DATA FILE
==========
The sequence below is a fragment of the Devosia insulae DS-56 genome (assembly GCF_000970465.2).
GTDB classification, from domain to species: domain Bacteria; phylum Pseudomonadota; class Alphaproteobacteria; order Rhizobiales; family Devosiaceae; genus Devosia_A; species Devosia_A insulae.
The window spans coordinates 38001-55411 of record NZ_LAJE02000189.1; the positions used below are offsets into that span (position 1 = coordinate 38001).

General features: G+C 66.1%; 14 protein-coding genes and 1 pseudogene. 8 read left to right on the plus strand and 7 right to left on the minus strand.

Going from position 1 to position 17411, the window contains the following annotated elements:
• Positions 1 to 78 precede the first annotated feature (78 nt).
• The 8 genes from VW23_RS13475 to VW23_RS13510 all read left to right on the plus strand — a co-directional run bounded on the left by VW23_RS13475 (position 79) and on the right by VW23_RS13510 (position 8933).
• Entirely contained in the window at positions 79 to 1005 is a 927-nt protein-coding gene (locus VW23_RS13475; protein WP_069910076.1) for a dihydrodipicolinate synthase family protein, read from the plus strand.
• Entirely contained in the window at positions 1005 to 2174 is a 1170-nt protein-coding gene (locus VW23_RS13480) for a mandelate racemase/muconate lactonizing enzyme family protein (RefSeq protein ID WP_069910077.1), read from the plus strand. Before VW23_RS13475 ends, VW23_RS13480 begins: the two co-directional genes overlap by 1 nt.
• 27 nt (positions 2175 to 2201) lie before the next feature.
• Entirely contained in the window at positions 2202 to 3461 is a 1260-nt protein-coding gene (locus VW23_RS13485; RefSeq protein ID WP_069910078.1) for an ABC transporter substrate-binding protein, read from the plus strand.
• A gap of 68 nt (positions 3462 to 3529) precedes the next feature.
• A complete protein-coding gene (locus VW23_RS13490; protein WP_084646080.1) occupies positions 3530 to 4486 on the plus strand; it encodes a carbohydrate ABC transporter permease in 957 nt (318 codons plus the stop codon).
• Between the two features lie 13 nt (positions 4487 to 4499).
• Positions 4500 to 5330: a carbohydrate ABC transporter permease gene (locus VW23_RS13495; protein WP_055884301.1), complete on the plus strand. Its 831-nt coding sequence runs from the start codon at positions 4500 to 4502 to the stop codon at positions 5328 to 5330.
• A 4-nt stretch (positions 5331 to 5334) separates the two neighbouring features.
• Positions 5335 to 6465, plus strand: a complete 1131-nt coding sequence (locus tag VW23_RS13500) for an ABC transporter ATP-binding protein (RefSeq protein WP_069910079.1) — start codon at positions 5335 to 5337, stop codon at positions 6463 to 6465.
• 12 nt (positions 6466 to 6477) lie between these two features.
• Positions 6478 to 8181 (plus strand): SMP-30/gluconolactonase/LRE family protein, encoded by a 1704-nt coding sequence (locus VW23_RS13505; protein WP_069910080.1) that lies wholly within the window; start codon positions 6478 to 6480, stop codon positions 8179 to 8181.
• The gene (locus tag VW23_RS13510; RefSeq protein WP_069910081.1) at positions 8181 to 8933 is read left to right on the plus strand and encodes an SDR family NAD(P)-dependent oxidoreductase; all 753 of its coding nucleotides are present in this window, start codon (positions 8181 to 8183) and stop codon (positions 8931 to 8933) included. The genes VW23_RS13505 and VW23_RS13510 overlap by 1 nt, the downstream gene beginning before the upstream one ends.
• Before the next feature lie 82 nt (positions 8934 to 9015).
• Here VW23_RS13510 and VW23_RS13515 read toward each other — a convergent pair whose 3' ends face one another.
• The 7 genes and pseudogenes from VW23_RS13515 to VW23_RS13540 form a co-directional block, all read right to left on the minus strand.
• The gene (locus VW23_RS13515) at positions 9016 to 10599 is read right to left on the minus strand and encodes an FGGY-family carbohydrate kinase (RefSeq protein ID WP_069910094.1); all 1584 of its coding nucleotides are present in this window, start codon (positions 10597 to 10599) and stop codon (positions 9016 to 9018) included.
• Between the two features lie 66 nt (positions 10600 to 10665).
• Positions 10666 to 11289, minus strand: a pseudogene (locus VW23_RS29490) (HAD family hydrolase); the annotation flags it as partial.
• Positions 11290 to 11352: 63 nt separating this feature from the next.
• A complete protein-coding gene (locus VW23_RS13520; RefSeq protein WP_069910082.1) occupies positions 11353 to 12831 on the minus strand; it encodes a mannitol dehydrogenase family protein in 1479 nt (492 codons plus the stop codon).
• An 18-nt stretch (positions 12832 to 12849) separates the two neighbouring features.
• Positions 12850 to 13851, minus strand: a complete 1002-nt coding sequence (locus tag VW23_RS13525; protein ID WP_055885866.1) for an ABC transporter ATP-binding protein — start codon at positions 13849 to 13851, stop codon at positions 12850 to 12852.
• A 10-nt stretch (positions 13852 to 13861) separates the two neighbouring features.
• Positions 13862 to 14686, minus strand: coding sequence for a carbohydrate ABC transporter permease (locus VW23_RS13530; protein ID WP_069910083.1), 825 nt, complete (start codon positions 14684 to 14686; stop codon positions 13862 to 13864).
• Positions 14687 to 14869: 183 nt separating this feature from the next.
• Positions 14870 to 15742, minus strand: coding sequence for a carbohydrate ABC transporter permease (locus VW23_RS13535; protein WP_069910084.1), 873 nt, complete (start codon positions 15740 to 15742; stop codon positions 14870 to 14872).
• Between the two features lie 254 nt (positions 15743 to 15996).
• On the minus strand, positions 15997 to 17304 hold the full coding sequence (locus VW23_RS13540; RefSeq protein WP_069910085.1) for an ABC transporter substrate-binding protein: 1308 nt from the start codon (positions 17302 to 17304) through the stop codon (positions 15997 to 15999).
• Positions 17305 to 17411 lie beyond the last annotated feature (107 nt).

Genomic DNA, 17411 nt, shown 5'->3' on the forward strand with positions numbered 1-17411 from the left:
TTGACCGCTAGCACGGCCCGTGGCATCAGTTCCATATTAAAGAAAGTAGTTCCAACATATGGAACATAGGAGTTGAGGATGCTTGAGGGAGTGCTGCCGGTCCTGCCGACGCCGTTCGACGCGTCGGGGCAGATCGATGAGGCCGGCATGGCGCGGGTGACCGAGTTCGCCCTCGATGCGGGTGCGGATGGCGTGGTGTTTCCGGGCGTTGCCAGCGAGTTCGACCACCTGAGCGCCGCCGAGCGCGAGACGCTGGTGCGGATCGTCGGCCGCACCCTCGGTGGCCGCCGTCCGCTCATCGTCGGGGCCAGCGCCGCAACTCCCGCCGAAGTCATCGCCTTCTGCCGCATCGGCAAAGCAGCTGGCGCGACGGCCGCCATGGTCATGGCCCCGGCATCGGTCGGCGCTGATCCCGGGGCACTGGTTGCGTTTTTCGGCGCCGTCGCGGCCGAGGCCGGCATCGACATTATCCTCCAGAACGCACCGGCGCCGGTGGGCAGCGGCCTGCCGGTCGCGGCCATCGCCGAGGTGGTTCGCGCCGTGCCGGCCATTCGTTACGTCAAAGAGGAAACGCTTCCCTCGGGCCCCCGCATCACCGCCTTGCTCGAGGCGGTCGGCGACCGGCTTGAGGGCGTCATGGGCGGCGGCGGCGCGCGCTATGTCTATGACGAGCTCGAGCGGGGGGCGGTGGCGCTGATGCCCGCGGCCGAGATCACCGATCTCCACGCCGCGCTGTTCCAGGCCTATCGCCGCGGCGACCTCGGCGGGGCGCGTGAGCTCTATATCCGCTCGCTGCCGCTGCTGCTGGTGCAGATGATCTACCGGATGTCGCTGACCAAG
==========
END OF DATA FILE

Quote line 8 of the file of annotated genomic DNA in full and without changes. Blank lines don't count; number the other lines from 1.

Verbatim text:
• Entirely contained in the window at positions 79 to 1005 is a 927-nt protein-coding gene (locus VW23_RS13475; protein WP_069910076.1) for a dihydrodipicolinate synthase family protein, read from the plus strand.